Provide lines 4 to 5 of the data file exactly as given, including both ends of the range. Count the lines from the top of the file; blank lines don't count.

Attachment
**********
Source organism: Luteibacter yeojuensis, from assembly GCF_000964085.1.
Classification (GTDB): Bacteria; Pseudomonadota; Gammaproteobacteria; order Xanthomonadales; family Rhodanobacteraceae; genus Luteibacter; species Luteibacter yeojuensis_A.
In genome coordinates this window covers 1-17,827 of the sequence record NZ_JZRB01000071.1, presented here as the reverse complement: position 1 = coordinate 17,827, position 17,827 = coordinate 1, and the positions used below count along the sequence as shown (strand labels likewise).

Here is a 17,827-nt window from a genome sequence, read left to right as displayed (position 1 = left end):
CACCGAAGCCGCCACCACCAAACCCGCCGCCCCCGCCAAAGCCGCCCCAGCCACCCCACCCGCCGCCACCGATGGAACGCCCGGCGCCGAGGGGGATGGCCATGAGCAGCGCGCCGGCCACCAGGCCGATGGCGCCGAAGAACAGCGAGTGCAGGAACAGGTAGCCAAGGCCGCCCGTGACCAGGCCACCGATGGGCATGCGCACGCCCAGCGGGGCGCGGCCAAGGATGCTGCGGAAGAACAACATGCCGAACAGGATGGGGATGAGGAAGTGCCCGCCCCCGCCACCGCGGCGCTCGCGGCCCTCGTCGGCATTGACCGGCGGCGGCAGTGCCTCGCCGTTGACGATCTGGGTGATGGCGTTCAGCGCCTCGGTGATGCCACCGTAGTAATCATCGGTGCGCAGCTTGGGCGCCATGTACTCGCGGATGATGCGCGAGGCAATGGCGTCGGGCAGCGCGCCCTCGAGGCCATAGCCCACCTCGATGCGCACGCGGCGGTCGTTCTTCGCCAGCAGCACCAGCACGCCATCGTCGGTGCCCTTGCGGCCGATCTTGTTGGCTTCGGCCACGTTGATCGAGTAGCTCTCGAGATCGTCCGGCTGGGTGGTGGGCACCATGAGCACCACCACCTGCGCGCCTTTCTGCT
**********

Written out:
Here is a 17,827-nt window from a genome sequence, read left to right as displayed (position 1 = left end):
CACCGAAGCCGCCACCACCAAACCCGCCGCCCCCGCCAAAGCCGCCCCAGCCACCCCACCCGCCGCCACCGATGGAACGCCCGGCGCCGAGGGGGATGGCCATGAGCAGCGCGCCGGCCACCAGGCCGATGGCGCCGAAGAACAGCGAGTGCAGGAACAGGTAGCCAAGGCCGCCCGTGACCAGGCCACCGATGGGCATGCGCACGCCCAGCGGGGCGCGGCCAAGGATGCTGCGGAAGAACAACATGCCGAACAGGATGGGGATGAGGAAGTGCCCGCCCCCGCCACCGCGGCGCTCGCGGCCCTCGTCGGCATTGACCGGCGGCGGCAGTGCCTCGCCGTTGACGATCTGGGTGATGGCGTTCAGCGCCTCGGTGATGCCACCGTAGTAATCATCGGTGCGCAGCTTGGGCGCCATGTACTCGCGGATGATGCGCGAGGCAATGGCGTCGGGCAGCGCGCCCTCGAGGCCATAGCCCACCTCGATGCGCACGCGGCGGTCGTTCTTCGCCAGCAGCACCAGCACGCCATCGTCGGTGCCCTTGCGGCCGATCTTGTTGGCTTCGGCCACGTTGATCGAGTAGCTCTCGAGATCGTCCGGCTGGGTGGTGGGCACCATGAGCACCACCACCTGCGCGCCTTTCTGCT